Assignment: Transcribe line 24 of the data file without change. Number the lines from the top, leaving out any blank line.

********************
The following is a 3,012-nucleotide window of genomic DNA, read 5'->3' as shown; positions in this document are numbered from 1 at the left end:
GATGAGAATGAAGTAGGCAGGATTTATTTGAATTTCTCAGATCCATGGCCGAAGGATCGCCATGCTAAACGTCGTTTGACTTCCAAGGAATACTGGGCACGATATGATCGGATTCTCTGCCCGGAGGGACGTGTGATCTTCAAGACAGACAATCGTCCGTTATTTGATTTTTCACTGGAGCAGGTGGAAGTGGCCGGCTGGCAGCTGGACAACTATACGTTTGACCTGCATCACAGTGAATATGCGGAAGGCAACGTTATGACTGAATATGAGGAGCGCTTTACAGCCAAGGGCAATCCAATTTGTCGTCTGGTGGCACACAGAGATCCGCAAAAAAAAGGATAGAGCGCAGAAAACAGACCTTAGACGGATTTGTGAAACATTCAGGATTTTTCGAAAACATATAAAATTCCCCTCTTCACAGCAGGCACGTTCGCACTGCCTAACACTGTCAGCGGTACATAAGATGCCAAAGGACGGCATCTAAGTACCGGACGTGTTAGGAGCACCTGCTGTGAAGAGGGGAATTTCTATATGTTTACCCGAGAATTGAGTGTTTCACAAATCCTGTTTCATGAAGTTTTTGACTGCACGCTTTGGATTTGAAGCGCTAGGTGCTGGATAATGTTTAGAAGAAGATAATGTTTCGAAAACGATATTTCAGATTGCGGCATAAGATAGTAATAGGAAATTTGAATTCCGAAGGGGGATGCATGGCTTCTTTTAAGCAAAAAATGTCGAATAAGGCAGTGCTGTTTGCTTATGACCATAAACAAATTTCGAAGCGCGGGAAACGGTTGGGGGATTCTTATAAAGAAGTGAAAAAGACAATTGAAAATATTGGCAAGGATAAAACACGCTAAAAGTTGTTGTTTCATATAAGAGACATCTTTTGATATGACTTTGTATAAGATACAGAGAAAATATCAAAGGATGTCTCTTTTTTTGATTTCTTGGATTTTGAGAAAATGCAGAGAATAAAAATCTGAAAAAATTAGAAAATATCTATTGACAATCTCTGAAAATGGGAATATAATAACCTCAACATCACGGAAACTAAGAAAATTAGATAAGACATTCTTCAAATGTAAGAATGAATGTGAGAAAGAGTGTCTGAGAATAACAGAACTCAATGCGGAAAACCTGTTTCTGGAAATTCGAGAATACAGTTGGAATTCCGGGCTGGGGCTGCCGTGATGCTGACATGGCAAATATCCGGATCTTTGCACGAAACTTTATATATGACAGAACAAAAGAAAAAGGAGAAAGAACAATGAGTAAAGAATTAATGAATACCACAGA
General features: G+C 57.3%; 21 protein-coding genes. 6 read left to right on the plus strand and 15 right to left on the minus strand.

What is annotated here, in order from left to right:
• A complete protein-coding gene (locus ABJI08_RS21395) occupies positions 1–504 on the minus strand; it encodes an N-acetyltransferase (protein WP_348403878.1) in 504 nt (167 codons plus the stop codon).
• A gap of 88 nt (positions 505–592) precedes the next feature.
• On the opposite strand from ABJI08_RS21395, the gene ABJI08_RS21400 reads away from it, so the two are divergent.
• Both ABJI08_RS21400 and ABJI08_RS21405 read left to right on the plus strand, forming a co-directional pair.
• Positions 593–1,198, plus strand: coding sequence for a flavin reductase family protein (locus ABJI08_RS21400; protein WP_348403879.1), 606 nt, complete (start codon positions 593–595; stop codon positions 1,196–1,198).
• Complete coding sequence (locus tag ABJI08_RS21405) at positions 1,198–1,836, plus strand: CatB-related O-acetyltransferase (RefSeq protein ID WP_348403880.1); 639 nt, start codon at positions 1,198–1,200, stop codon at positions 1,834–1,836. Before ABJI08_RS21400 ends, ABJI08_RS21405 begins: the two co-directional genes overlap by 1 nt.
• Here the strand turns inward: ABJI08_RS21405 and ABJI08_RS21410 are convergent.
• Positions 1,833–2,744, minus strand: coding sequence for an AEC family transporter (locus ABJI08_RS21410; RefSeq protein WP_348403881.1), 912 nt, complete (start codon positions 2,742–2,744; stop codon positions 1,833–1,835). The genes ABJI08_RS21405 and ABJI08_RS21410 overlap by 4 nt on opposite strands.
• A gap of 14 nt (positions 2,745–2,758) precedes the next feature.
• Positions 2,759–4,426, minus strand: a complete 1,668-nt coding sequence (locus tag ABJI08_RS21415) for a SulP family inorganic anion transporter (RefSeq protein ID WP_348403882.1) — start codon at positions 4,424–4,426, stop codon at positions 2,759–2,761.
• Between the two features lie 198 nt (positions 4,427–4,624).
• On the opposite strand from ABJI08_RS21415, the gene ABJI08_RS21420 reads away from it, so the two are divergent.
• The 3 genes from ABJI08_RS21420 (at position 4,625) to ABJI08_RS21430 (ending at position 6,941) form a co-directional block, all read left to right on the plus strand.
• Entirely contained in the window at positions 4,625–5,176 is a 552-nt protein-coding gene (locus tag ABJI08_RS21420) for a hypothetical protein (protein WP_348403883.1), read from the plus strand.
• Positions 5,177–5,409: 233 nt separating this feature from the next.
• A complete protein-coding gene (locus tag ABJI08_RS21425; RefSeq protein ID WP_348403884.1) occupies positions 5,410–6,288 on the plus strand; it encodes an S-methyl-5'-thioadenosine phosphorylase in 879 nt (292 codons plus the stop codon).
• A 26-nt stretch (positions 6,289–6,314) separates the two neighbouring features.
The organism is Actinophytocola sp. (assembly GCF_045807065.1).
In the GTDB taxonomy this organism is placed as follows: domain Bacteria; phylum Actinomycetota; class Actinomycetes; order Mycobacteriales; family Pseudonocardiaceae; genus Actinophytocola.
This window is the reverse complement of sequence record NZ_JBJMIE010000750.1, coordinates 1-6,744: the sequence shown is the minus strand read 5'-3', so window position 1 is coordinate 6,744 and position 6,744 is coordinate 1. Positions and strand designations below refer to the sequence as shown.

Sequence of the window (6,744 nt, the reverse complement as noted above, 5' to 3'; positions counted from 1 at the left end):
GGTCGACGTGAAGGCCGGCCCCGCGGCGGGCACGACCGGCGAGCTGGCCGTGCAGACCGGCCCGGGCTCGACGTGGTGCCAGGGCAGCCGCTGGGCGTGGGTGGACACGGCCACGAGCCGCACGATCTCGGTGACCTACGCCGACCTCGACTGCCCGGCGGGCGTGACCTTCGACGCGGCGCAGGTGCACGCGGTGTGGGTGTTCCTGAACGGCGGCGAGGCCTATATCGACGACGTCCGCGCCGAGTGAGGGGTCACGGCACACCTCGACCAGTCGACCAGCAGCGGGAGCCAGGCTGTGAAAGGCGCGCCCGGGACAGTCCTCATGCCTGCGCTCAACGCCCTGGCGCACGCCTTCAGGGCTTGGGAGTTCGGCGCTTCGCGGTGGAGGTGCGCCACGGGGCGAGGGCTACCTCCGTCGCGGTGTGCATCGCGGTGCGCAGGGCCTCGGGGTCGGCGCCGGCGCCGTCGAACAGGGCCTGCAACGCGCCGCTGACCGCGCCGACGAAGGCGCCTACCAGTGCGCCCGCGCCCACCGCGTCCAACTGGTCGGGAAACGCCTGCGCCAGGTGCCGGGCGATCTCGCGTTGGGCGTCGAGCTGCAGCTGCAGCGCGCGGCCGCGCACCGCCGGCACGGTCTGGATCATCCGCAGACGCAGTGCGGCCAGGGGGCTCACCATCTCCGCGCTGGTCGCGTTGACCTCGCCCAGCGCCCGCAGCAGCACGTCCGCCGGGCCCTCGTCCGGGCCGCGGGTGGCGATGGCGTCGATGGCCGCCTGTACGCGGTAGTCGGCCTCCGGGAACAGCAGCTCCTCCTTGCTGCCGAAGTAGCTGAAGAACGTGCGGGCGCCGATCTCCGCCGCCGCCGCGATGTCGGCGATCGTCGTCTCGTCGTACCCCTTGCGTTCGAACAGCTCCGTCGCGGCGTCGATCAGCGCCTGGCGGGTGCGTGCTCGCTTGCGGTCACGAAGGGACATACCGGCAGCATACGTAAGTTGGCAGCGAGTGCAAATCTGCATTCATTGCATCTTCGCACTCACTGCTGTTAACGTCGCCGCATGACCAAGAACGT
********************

This window is the reverse complement of sequence record NZ_JBJMIE010000750.1, coordinates 1-6,744: the sequence shown is the minus strand read 5'-3', so window position 1 is coordinate 6,744 and position 6,744 is coordinate 1. Positions and strand designations below refer to the sequence as shown.